Recommendation: It is an expectation that MA organizations routinely review their own medical records to both identify and if needed, correct any inaccurate coding. Indeed, the Centers for Medicare and Medicaid Services (CMS) “relies on MA organizations not only to collect diagnosis codes from their providers and submit the associated codes to CMS but also to implement an effective compliance program to monitor the accuracy of these diagnosis codes.” 4 Ensure training and provider engagement communications are consistently updated to reflect changing requirements for reporting of chronic conditions and factors influencing health status. 

3. Medicaid Managed Care Challenges: Grimm outlined critical areas of concern in Medicaid managed care, including eligibility determination errors, duplicate capitation payments for enrollees registered in multiple states, and payments for deceased enrollees. These issues highlight systemic weaknesses that require urgent attention to prevent further financial losses and ensure accurate and fair program administration. 

Recommendation: Payers should continue to have strong controls and oversight of all delegated relationships and business partner agreements, in addition to ensuring state-level adherence to all Medicaid requirements. This framework should define who is accountable for documentation accuracy, how clinical documentation is collected, stored, processed, and maintained, and the policies for data access and sharing. 

4. Need for Increased Investment in Oversight and Enforcement: The testimony emphasized the pressing need for additional resources for HHS-OIG to effectively combat fraud, waste, and abuse in health care programs. With the healthcare industry representing a significant portion of the economy, the risks of improper payments and fraud are escalating. Grimm highlighted the necessity for continued and enhanced efforts to address fraud, waste, and abuse in Medicare and Medicaid, ensuring these vital healthcare programs operate efficiently and effectively for beneficiaries.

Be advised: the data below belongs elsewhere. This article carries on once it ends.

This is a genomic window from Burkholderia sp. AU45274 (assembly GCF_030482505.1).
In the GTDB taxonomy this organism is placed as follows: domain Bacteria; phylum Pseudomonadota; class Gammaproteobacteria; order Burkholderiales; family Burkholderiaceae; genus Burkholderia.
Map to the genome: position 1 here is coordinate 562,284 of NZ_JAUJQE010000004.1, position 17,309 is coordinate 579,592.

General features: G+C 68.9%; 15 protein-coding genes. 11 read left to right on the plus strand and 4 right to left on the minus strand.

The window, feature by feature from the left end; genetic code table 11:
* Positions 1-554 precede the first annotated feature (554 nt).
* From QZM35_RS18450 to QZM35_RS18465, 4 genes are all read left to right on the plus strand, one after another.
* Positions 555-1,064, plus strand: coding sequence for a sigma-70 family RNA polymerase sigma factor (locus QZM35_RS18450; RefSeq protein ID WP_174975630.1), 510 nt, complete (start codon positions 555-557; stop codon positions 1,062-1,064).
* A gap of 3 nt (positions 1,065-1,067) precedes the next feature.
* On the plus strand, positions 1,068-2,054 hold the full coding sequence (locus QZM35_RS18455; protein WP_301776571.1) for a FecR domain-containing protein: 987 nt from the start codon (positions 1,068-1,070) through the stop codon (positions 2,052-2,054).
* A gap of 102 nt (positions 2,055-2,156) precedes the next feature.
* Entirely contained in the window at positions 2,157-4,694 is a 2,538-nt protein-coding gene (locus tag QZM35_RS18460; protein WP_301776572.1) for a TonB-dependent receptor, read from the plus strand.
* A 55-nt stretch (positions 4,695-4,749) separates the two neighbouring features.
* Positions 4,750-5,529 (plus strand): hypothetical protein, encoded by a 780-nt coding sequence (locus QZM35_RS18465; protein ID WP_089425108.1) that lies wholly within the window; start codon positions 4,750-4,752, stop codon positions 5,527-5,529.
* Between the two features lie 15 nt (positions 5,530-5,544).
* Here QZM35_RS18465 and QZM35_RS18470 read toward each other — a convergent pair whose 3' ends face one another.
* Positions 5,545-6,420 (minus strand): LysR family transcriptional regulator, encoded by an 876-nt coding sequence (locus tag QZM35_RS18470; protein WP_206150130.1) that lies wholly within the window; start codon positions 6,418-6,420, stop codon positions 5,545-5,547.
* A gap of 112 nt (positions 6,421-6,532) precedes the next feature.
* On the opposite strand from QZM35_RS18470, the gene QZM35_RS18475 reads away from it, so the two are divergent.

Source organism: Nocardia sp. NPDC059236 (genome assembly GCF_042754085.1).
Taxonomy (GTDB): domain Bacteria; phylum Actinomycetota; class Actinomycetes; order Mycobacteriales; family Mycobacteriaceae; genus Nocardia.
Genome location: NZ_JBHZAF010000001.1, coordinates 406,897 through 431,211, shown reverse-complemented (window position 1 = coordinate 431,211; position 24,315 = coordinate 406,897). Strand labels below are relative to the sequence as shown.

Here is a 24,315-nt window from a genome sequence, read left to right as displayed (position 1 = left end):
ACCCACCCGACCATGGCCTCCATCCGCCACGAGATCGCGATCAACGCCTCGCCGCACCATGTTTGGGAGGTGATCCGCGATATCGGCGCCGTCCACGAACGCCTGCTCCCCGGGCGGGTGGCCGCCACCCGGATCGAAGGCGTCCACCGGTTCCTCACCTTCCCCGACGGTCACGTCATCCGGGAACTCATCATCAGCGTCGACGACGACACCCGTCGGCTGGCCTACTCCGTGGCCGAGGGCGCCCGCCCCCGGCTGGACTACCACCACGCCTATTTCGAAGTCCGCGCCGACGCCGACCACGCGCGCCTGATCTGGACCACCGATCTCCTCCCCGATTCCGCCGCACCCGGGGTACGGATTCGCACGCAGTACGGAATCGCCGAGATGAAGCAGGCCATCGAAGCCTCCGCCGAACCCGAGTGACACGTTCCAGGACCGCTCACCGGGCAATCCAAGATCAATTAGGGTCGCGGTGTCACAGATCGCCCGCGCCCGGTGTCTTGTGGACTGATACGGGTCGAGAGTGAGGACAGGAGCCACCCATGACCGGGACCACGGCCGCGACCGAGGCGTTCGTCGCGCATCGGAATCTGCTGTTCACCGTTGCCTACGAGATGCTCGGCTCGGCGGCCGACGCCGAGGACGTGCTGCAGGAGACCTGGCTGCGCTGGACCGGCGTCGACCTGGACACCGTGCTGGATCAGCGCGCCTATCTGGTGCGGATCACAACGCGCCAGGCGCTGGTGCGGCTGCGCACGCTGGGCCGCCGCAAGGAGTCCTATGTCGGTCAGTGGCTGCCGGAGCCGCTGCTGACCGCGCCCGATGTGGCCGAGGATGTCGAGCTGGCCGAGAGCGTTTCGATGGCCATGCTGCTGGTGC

Recommendation: Embrace the culture of compliance to limit organizational exposure to potential fraudulent behaviors. It is crucial for payers to foster an environment where every team member understands the importance of compliance and is committed to upholding it. Encourage questions, celebrate transparency, and make sure leaders model behavior. When management is aligned and demonstrates a commitment to compliance through their actions, it sets a consistent tone for the rest of the organization. 




[4] Toolkit: To Help Decrease Improper Payments in Medicare Advantage Through the Identification of High-Risk Diagnosis Codes (

© Copyright 2024. The views expressed herein are those of the author(s) and not necessarily the views of Ankura Consulting Group, LLC., its management, its subsidiaries, its affiliates, or its other professionals. Ankura is not a law firm and cannot provide legal advice.


"Although CMS has taken important steps to improve the integrity of Medicare Advantage risk adjustment through additional regulation that supports stronger oversight of plans and recovery of misspent taxpayer dollars, more can and should be done to ensure that risk adjustment operates as intended."


compliance, fraud & recovery, legal, article, disputes, healthcare & life sciences, f-risk, healthcare compliance